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Stories from school and college

Can’t Handle The Screening Process, Part 2

| Learning | March 12, 2013

(I teach college computer courses part time. I am introducing my students, who are 18-60 or so, to Windows and a GUI for the first time.)

Me: “Okay, everyone use your mouse to point at the icon and double-click on it. Once in the program, go ahead with the exercise.”

(A student raises a hand.)

Me: “Something not working?”

Student: “The mouse doesn’t seem to work. I point at the icon and double-click and nothing happens.”

Me: “That’s strange. Try it right now and let’s see what happens.”

(The student grabs the mouse, picks it up off the desk and points it at the icon like a gun and double clicks.)

Student: “See? Isn’t that little arrow supposed to follow too? Anyway, it’s broken, doesn’t work.”

Me: “Ah, well, see you actually use the mouse here on the mouse-pad like this.” *I demonstrate*

Student: “Oh my, I get it now!” *grabs the mouse and successfully launches the program*

(A few minutes go by as the students are working on the exercise, the same student raises a hand.)

Me: “Getting along with the exercise okay?”

Student: “I was, but now I need a bigger mouse pad.”

Me: “Why would that be?”

Student: “Well look at it. I have the mouse all the way to the right side of the mouse-pad, but I need to make the arrow go even further to the right on the screen. I need a bigger mouse-pad.”

Me: “Well, you can pick the mouse up–”

Student: “You told me not to do that.”

Me: “Right, but in this case–”

Student: “You’re confusing me.”

Me: “Let me see if we have a bigger mouse-pad…”

TLDNStudy

| Learning | March 12, 2013

(I work at a university; note that it is generally considered very academically competitive.)

Student: “I think there’s a hold on my account.”

Me: “Yes, health services put a registration hold on your account because they don’t have your immunization—”

Student: “Wait, that’s a big word! I don’t know what that means!”

Totally, Like, Excruciatus

| Learning | March 12, 2013

(Two girls enter the bookstore. I recognize them as being two ditzy girls from my English class.)

Me: “Hey, [Girl #1] and [Girl #2], what’s up? I didn’t think you guys liked hanging out in bookshops?”

Girl #1: *giggles* “Duh! Did you like think that we’re geeks or something?”

Girl #2: “Like, duh, I’m just looking for this book for my sister.”

(Said sister happens to be one of my good friends.)

Me: “Oh, what book does Jen want?”

Girl #2: “It’s like, this book with some totally geeky wizards or something.”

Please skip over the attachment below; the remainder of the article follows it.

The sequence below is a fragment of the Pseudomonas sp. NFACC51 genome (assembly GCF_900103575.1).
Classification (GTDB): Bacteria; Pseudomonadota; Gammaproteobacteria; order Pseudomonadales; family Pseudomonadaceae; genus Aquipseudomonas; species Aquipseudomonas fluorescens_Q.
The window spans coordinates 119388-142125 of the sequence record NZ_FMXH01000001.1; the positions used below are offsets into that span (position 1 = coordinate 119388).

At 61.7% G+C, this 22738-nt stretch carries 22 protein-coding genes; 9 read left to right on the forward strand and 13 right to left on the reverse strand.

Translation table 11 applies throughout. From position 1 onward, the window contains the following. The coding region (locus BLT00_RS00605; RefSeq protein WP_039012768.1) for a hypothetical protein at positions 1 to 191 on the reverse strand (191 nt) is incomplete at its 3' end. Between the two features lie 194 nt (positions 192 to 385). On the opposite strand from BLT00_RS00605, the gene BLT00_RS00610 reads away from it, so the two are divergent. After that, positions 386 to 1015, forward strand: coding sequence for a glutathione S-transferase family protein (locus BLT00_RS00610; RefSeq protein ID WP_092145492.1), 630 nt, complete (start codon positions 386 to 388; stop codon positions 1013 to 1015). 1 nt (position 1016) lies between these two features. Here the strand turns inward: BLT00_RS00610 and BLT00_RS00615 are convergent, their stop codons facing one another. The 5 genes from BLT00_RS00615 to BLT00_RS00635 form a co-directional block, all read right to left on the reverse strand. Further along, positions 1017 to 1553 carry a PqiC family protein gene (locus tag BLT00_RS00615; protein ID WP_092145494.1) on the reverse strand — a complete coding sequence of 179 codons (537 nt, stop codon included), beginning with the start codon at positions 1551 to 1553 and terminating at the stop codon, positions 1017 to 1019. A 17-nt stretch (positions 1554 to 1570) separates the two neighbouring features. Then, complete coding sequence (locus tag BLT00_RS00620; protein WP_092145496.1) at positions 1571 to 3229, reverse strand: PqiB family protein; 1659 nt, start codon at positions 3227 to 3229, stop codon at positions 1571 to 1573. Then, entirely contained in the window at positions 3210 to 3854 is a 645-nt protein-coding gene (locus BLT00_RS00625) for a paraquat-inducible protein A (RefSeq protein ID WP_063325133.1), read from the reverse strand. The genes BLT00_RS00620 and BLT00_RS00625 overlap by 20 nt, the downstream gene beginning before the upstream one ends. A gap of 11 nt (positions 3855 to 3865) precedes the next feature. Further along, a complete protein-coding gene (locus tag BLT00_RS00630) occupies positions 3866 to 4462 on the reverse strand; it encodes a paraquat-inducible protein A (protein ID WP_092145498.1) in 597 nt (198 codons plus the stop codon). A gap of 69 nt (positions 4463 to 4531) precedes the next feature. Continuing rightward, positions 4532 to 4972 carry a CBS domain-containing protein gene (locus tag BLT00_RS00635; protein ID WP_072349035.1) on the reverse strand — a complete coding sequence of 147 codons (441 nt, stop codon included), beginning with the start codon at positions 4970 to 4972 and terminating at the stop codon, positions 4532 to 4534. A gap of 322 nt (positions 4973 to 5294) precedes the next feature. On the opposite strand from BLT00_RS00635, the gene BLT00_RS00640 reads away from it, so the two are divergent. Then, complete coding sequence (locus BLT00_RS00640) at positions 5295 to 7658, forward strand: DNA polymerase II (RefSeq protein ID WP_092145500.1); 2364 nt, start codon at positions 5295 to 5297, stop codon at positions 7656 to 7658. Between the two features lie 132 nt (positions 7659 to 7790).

Me: “Do you mean Harry Potter? She’s already got those books.”

Girl #2: “Like, no duh! It’s like, written by some totally old-ish chick named Jane or something. It’s like, about this chick named Emma.”

Me:Emma by Jane Austen hasn’t got any wizards.”

Girl #2: “Ain’t Emma that witch or something? That nerdy, bushy-haired one?”

Me: “That’s Hermione Granger. Her actress is Emma Watson.”

Girl #2: *huffing* “What-EVER! I’m like, so totally out of here, you geek!”

The Great District of Confusion

| Learning | March 12, 2013

(I am a student working in the on campus bookstore. A customer comes in and approaches me.)

Me: “Hi, can I help you?”

Customer: “Yes, I need a map of Washington.”

Me: “Washington state or Washington, D.C.?”

Customer: “What do you mean?”

Me: “Do you need a map for Washington state or Washington, D.C.?”

Customer: *confused* “What’s the difference, and what do you mean by D.C.?”

Me: “Well, one is a state above Oregon on the West coast, and the other—Washington, D.C.—is an area on the east coast. ‘D.C.’ stands for District of Columbia.”

Customer: “No, not in Colombia! In America!”

Me: “Ma’am, Washington, D.C. is in America. That is what it is called.”

Customer: “I don’t think you know what you’re talking about. I just need a map of Washington for my political science class.”

Me: “Ah, then I’ll get you a map of Washington, D.C.”

Customer: “I think you’re wrong. I am going to tell my professor you guys are giving out maps of Colombia!” *walks away looking very annoyed*

 

Knocking The Door Of Opportunity

| Learning | March 12, 2013

Parent: "It’s ridiculous that I’m expected to give my information for my daughter to go to college. My parents didn’t pay for my college and I’m not paying for hers. I’m not giving it!"

Me: "Sir, these are the federal government’s regulations. According to the government, until your daughter is 23, married, or has a dependent of her own, she needs to provide your financial information."

Parent: "So, you’re saying if she gets married or knocked up, I don’t have to take care of her?"

Me: "Um…technically, yes."

Parent: *to daughter* "That’s it. You know what you have to do. You need to get pregnant now."

Daughter: *looking mortified and whining to her father* "Daaaad!"

Parent: "I’m serious. If you want to go to college then you’re throwing out your pills and getting yourself knocked up."